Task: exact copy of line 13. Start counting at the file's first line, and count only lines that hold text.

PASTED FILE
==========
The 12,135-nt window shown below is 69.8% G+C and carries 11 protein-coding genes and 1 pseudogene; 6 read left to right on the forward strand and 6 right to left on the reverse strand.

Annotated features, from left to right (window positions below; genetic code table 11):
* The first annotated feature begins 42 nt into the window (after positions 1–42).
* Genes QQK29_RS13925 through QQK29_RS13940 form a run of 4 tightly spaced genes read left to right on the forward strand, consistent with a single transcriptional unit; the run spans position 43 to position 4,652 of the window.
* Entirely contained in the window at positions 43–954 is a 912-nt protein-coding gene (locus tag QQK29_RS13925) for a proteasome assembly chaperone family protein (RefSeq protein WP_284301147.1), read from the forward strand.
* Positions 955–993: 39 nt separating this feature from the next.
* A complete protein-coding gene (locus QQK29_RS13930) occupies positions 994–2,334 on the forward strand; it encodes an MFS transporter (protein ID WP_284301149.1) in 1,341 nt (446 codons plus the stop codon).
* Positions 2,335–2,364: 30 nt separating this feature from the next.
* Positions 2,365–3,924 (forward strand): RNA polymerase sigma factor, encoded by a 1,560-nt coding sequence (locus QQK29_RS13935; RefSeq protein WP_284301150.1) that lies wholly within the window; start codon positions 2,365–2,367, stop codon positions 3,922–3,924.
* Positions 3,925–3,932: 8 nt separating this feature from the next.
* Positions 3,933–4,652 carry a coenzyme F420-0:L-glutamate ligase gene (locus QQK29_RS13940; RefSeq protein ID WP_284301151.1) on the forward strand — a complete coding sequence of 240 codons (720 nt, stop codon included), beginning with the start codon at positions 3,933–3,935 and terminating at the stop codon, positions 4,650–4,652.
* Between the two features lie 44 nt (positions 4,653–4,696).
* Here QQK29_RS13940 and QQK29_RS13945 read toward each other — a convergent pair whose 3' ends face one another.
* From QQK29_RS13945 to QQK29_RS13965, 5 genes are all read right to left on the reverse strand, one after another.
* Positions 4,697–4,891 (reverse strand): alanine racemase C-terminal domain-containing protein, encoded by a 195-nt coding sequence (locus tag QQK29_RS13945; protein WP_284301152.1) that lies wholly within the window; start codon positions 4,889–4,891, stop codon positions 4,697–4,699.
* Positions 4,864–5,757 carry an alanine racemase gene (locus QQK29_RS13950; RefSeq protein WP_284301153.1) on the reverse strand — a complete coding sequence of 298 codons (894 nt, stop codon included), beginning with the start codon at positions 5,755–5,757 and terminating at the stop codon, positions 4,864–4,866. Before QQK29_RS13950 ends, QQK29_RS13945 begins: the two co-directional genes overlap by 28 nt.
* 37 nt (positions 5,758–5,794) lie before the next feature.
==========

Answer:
* Here QQK29_RS13940 and QQK29_RS13945 read toward each other — a convergent pair whose 3' ends face one another.